Former Bafana Bafana idol and 2010 FIFA World Cup South Africa™ ambassador Theophilus ‘Doctor' Khumalo was in Argentina last month to visit the charity organisation Granja Andar, which will be represented at the Football for Hope Festival to be held next year in South Africa. The stylish former midfielder received a warm welcome from the children at the centre, who were then treated to a special football clinic from the man himself.

Khumalo's visit to the Granja Andar, which provides support for handicapped children, marked the starting point of his mission to spread the word about next year's Football For Hope Festival, which will bring together 32 teams from across the globe. The Argentinian charity will be represented at the event by a mixed team made up of players from the country's Liga de Fútbol Especial and the National Street Football Network.

Mindful of football's power as a vehicle for social change, as a phenomenon that brings both young and old together and as a key factor in developing essential human values, the ex-player and coach had also made the journey to find out more about the work being carried out by the charity.

"The Andar programme is something that touches my heart," he said on meeting up with the youngsters staying at the centre. "It moves me because it doesn't matter whether you have a disability or not; there's a common goal here and that's something people share from the bottom of their hearts.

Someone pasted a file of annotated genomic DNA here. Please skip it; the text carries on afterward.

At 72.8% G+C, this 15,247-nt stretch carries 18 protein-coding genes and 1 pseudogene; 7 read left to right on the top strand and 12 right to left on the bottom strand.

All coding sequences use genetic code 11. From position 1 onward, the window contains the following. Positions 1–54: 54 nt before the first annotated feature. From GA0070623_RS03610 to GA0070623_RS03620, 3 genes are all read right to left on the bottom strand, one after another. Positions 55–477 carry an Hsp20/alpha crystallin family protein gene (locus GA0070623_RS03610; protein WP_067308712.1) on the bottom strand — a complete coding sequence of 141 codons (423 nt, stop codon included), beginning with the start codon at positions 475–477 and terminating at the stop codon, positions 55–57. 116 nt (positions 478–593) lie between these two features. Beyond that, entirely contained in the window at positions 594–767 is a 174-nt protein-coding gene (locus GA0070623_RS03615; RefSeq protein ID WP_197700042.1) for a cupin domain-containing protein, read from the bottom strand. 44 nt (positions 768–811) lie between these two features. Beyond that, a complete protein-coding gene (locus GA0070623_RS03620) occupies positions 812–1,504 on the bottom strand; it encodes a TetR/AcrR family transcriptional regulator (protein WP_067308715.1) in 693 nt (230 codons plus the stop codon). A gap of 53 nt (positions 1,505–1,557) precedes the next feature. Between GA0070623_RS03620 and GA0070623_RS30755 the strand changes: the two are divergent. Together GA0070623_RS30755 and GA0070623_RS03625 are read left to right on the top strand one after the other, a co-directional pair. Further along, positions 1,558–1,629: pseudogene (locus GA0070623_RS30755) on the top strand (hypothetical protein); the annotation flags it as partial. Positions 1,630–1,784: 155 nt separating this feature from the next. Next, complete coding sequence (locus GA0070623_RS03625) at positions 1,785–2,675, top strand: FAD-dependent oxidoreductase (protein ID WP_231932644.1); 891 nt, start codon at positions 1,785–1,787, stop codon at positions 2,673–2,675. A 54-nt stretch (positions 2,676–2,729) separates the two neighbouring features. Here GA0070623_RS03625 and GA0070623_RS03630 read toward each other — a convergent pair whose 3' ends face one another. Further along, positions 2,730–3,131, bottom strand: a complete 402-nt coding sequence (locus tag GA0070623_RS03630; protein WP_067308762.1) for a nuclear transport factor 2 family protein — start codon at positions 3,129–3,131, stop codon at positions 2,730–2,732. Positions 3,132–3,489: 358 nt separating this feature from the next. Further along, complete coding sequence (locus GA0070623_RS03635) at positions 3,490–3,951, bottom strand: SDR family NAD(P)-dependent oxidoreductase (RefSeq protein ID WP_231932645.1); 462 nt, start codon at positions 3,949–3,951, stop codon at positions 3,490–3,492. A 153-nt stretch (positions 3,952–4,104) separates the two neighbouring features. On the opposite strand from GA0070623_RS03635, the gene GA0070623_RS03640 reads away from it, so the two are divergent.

Khumalo also took the opportunity to send out a message of solidarity. "Programmes like this are our way of telling all the people that live on this world that we have to give and share."

Doctor's surgery
After the speeches and a tour of the centre's facilities it was time for the players of the Liga de Fútbol Especial and the National Street Football Network to pull on their kit in preparation for a special soccer clinic with the Doctor.

Putting his young Argentinian pupils through their paces on an artificial five-a-side pitch, the former South Africa international passed on the benefit of his knowledge and experience. That advice could well come in handy for some of the players, who are hoping to form part of the Argentina team that will take part in the Football For Hope Festival. And when the class was over, the youngsters lined up to have their photo taken with the amiable footballing ambassador.

"They are thrilled about the activities that Khumalo has shown them. I'm pretty sure they do them every day with our teachers but for them it's an exciting experience to have someone from another country and speaking a different language come and visit them," explained Juan Rivas, the coordinator of the Liga de Fútbol Especial.

"We have been working on this project for 12 years now," he continued, "and we've kept it going thanks to organisation, quality and a beautiful appreciation of the needs of people with disabilities, giving them the opportunities and the facilities they deserve so they can live their lives."

Raul Lucero, the legal representative of the Granja Andar and the founder of the Liga de Fútbol Especial, was thrilled to see the boys and girls enjoying the occasion. "Khumalo is such a humble person," he said. "He's made sure the youngsters are the central characters of this story, which has now become a global dream. They only played once a year in a tournament against other schools but it's great to see them here enjoying their football with a passion."

For all their hard work and desire to bring about change through football, the centre and its people deserved nothing less than a visit from the one and only Doctor Khumalo.